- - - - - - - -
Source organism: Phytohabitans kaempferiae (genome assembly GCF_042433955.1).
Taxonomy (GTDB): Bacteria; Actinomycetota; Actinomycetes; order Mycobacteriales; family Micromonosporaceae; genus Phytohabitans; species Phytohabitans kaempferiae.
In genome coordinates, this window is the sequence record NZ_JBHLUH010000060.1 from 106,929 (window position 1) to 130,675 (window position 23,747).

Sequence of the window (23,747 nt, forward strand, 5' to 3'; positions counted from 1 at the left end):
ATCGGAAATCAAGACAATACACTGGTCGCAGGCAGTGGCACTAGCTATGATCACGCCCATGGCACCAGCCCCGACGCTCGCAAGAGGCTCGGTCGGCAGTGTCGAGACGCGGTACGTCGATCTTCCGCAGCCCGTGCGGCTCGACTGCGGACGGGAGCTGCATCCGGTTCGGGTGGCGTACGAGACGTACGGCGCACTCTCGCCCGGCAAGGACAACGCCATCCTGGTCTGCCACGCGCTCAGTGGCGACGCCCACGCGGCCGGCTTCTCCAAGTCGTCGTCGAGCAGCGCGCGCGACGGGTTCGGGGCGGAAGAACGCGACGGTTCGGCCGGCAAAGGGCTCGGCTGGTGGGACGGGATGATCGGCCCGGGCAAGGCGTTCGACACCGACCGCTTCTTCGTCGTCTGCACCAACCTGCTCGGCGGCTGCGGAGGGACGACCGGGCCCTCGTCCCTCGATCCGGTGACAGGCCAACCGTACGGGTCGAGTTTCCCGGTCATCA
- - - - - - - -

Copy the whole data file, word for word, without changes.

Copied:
Source organism: Phytohabitans kaempferiae (genome assembly GCF_042433955.1).
Taxonomy (GTDB): Bacteria; Actinomycetota; Actinomycetes; order Mycobacteriales; family Micromonosporaceae; genus Phytohabitans; species Phytohabitans kaempferiae.
In genome coordinates, this window is the sequence record NZ_JBHLUH010000060.1 from 106,929 (window position 1) to 130,675 (window position 23,747).

Sequence of the window (23,747 nt, forward strand, 5' to 3'; positions counted from 1 at the left end):
ATCGGAAATCAAGACAATACACTGGTCGCAGGCAGTGGCACTAGCTATGATCACGCCCATGGCACCAGCCCCGACGCTCGCAAGAGGCTCGGTCGGCAGTGTCGAGACGCGGTACGTCGATCTTCCGCAGCCCGTGCGGCTCGACTGCGGACGGGAGCTGCATCCGGTTCGGGTGGCGTACGAGACGTACGGCGCACTCTCGCCCGGCAAGGACAACGCCATCCTGGTCTGCCACGCGCTCAGTGGCGACGCCCACGCGGCCGGCTTCTCCAAGTCGTCGTCGAGCAGCGCGCGCGACGGGTTCGGGGCGGAAGAACGCGACGGTTCGGCCGGCAAAGGGCTCGGCTGGTGGGACGGGATGATCGGCCCGGGCAAGGCGTTCGACACCGACCGCTTCTTCGTCGTCTGCACCAACCTGCTCGGCGGCTGCGGAGGGACGACCGGGCCCTCGTCCCTCGATCCGGTGACAGGCCAACCGTACGGGTCGAGTTTCCCGGTCATCA